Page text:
I will grant you that someday, we may be able to put a 48 bit, multiple Gs/s A/D on a chip with a full ethernet interface cheap enough for anyone to own; but not right now. Until that day, good SDRs will not be "brain dead simple."
More on frequency range: If you want to use the SDR for a panadaptor for an existing receiver (very common use), then it has to cover one of the IF frequencies and associated bandwidth of the receiver, which tends to be in the HF range (not always, though.) Then there are cray-cray folk like myself; among other things, I use my SDR to monitor bats in our attic. To do that, the SDR has to be able to do a good job with the first 100 KHz, also true of experimentation with sonar and other audio ranging and detecting tech.
I'm not saying there isn't stuff up higher than HF; of course there is. Some of the really cool stuff (wifi, for instance) is as high as 5 GHz. Satellites, public utilities, etc. Any motion video needs to be up pretty high (but it also needs very significant bandwidth.) But HF has a huge amount of interest, it's where most hams actually hang out, and as it's a very challenging reception environment, higher end designs are of great interest. So are hackable designs one can get at. For instance, if you built yourself a multi-stage filter bank for the various HF bands, you could have them switch automatically as you tune. Likewise you could control add-on attenuators, RF preamps, and switchable transverters (which can give a nominally lower freq range SDR excellent access to higher bands.)
I have a variety of SDRs, and switching is simply a matter of prodding a menu. I have access from about 1 Hz to 3 GHz across the group, with varying features as described above. In the end, as HF is so very active, that's where I usually end up listening. Although I'm an extra and have a full station, I do a lot more listening than transmitting. In the day, I lurk on 20 meters and up, though again as the sunspot count drops, that'll go back to only 20 meters. In the evening, 40 through 160 come alive, as well as many of the SW bands, and it's DX time, trying to catch the low power African and South American stations.
I think it's fair to say that most hams are, to coin a usage, "HF hams" first, and "VHF and above hams" second, if at all. VHF never offered much in terms of DX contacts or reliable prop events, so it was always about just communicating. With cellphones, that hook went away, and I'm guessing that's what accounts for the dead 2m and 70cm bands. But the HF bands are busy, and the number of hams keeps growing... so that leads me to think that an SDR aimed at hams can really use low band capability.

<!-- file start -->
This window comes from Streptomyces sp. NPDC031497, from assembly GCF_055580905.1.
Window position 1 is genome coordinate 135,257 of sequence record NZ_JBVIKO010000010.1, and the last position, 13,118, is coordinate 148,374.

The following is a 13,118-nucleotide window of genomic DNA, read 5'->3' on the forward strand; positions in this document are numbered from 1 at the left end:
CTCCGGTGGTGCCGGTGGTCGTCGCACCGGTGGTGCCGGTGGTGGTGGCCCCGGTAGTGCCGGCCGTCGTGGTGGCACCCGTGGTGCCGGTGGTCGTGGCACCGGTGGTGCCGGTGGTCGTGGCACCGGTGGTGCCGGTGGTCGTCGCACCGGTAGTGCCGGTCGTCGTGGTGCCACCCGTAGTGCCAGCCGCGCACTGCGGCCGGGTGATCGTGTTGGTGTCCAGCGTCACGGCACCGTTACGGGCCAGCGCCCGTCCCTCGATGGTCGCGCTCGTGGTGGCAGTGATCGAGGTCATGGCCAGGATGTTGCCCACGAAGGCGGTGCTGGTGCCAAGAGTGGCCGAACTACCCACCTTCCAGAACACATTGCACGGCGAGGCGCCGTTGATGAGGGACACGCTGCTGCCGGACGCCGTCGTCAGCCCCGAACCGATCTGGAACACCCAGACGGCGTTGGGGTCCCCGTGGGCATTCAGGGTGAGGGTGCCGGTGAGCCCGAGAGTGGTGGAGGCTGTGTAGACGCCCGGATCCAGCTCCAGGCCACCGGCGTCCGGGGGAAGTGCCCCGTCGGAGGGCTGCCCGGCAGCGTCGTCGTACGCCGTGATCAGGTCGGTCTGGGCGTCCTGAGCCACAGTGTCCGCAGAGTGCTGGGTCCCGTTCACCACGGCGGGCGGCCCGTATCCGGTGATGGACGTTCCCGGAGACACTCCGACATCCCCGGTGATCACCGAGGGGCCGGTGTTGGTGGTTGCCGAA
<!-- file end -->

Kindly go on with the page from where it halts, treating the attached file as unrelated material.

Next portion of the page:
PS - I have VHF and UHF in the car and several units at home, plus an HT I carry in my man-bag (ie, purse.) I have a 14 element 2m beam. I can hit about eight repeaters from here, covering thousands of square miles. I hear *nothing* at home. I'm not hearing any VHF packet any longer, either. My lonely packet BBS beacon squirts out there by itself, no visitors and no digipeating and it has been that way for I don't even know how long. Trips to the cities nearest me result in dead silence on the calling frequencies and local repeaters, though I have to admit I don't make any calls myself -- I'm just curious so I listen.
Anyway, it's just one guy's opinion / anecdote, it isn't data, you have to listen to your own area and draw your own conclusions. Perhaps it's just Montana and surrounds. It certainly won't hurt anyone if I don't use a particular SDR. It'll have an effect if I don't support it, though, so hopefully, frequency range of 50-1000 or not, it has a protocol-compliant ethernet interface or some kindhearted person writes a USB-to-ethernet server on at least one platform so I can do so.
Most hams (including myself) are interested in HF (and others are interested in SWL and the new below-AM BCB ham frequencies.)
50 MHz means 6 meters and above -- basically, nothing that has any regularly occurring usable propagation modes. Many of these upper bands are almost dead -- I've not heard anyone on 2 meters or 70 cm around here in the last year -- but 10 through 160 meters (28 MHz through 1.8 MHz) are busy as heck, and of course all the SW spectrum in between.
Worse, we're almost certain to be about to slide down the sunspot curve, making the already mostly dead-by-choice bands completely dead-by-nature, propagation-wise.
RFSPACE's upcoming new unit is
Then there's funcube dongle pro plus... 50 khz through 1.8 GHz, albeit without adequate filtering up front. But it's reasonably cheap, so there's that. (and I already supported it, PITA though it was, so it's not subject to the no-more-USB-devices rule.)